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It's only natural that many investors, especially those who are new to the game, prefer to buy shares in 'sexy' stocks with a good story, even if those businesses lose money. But the reality is that when a company loses money each year, for long enough, its investors will usually take their share of those losses.
In contrast to all that, I prefer to spend time on companies like NetApp (NASDAQ:NTAP), which has not only revenues, but also profits. While that doesn't make the shares worth buying at any price, you can't deny that successful capitalism requires profit, eventually. In comparison, loss making companies act like a sponge for capital - but unlike such a sponge they do not always produce something when squeezed.
NetApp's Earnings Per Share Are Growing.
The market is a voting machine in the short term, but a weighing machine in the long term, so share price follows earnings per share (EPS) eventually. Therefore, there are plenty of investors who like to buy shares in companies that are growing EPS. I, for one, am blown away by the fact that NetApp has grown EPS by 55% per year, over the last three years. That sort of growth never lasts long, but like a shooting star it is well worth watching when it happens.
I like to take a look at earnings before interest and (EBIT) tax margins, as well as revenue growth, to get another take on the quality of the company's growth. NetApp maintained stable EBIT margins over the last year, all while growing revenue 7.7% to US$5.9b. That's progress.
You can take a look at the company's revenue and earnings growth trend, in the chart below. For finer detail, click on the image.
Of course the knack is to find stocks that have their best days in the future, not in the past. You could base your opinion on past performance, of course, but you may also want to check this interactive graph of professional analyst EPS forecasts for NetApp.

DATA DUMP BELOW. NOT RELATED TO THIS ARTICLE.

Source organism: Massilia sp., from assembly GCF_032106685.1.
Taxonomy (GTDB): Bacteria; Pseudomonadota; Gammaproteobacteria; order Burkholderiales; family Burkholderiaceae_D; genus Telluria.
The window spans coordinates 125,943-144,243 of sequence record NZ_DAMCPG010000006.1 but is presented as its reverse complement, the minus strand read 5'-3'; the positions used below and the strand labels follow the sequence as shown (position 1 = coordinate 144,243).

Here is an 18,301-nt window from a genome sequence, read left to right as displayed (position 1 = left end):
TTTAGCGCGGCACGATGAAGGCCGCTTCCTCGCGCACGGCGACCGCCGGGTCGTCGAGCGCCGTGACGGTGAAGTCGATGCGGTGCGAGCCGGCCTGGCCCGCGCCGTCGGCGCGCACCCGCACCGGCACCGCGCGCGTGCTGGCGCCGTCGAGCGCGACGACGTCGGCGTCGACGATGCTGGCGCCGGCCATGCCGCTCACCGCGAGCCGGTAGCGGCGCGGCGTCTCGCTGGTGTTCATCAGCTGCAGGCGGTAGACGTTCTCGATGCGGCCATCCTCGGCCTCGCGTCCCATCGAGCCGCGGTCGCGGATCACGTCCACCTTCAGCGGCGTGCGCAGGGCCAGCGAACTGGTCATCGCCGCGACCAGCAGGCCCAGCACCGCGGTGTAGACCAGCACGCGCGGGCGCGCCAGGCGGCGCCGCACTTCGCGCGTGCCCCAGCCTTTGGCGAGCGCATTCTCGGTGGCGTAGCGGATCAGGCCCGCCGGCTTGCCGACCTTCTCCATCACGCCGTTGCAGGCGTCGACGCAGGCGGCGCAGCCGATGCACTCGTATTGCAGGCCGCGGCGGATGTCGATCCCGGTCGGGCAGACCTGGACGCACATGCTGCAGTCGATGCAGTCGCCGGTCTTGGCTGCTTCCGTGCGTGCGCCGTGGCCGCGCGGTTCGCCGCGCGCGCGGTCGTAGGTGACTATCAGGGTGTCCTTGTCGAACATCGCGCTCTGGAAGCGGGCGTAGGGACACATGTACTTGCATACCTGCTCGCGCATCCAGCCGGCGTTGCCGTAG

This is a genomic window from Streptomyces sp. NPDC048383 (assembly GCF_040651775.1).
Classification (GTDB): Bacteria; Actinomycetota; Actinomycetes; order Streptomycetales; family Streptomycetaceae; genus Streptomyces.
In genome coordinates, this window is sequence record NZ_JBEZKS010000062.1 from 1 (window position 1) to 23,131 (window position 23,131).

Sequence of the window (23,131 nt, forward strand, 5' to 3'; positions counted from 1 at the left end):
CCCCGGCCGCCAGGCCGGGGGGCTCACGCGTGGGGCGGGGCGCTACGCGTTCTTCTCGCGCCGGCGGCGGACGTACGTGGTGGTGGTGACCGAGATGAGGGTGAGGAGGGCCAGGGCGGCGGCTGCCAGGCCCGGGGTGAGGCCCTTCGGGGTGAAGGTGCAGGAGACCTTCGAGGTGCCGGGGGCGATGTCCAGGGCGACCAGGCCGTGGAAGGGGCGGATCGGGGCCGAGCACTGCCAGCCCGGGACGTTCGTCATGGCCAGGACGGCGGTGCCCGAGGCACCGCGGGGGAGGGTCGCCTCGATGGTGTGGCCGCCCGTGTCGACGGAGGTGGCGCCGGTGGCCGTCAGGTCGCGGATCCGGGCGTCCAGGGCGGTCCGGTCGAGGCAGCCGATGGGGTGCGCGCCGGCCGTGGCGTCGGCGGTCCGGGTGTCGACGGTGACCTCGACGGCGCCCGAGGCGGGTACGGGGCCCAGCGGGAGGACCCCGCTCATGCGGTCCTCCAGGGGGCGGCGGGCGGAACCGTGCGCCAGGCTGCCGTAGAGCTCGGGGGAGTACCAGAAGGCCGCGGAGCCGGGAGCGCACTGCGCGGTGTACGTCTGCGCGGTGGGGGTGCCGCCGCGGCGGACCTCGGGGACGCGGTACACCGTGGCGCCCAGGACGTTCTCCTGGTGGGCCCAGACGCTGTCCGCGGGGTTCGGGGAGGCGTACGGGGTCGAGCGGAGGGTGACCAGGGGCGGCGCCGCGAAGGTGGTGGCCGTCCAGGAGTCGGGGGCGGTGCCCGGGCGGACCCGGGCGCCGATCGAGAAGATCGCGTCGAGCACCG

Are NetApp Insiders Aligned With All Shareholders?
Like the kids in the streets standing up for their beliefs, insider share purchases give me reason to believe in a brighter future. That's because insider buying often indicates that those closest to the company have confidence that the share price will perform well. However, small purchases are not always indicative of conviction, and insiders don't always get it right.
Although we did see some insider selling (worth -US$166k) this was overshadowed by a mountain of buying, totalling US$1.5m in just one year. I find this encouraging because it suggests they are optimistic about the NetApp's future. It is also worth noting that it was Executive VP & CFO Michael Berry who made the biggest single purchase, worth US$958k, paying US$63.89 per share.
Along with the insider buying, another encouraging sign for NetApp is that insiders, as a group, have a considerable shareholding. With a whopping US$57m worth of shares as a group, insiders have plenty riding on the company's success. That's certainly enough to make me think that management will be very focussed on long term growth.
Does NetApp Deserve A Spot On Your Watchlist?
NetApp's earnings per share have taken off like a rocket aimed right at the moon. Just as heartening; insiders both own and are buying more stock. This quick rundown suggests that the business may be of good quality, and also at an inflection point, so maybe NetApp deserves timely attention. We should say that we've discovered 3 warning signs for NetApp that you should be aware of before investing here.
As a growth investor I do like to see insider buying. But NetApp isn't the only one. You can see a a free list of them here.
Please note the insider transactions discussed in this article refer to reportable transactions in the relevant jurisdiction.
This article by Simply Wall St is general in nature. We provide commentary based on historical data and analyst forecasts only using an unbiased methodology and our articles are not intended to be financial advice. It does not constitute a recommendation to buy or sell any stock, and does not take account of your objectives, or your financial situation. We aim to bring you long-term focused analysis driven by fundamental data. Note that our analysis may not factor in the latest price-sensitive company announcements or qualitative material. Simply Wall St has no position in any stocks mentioned.
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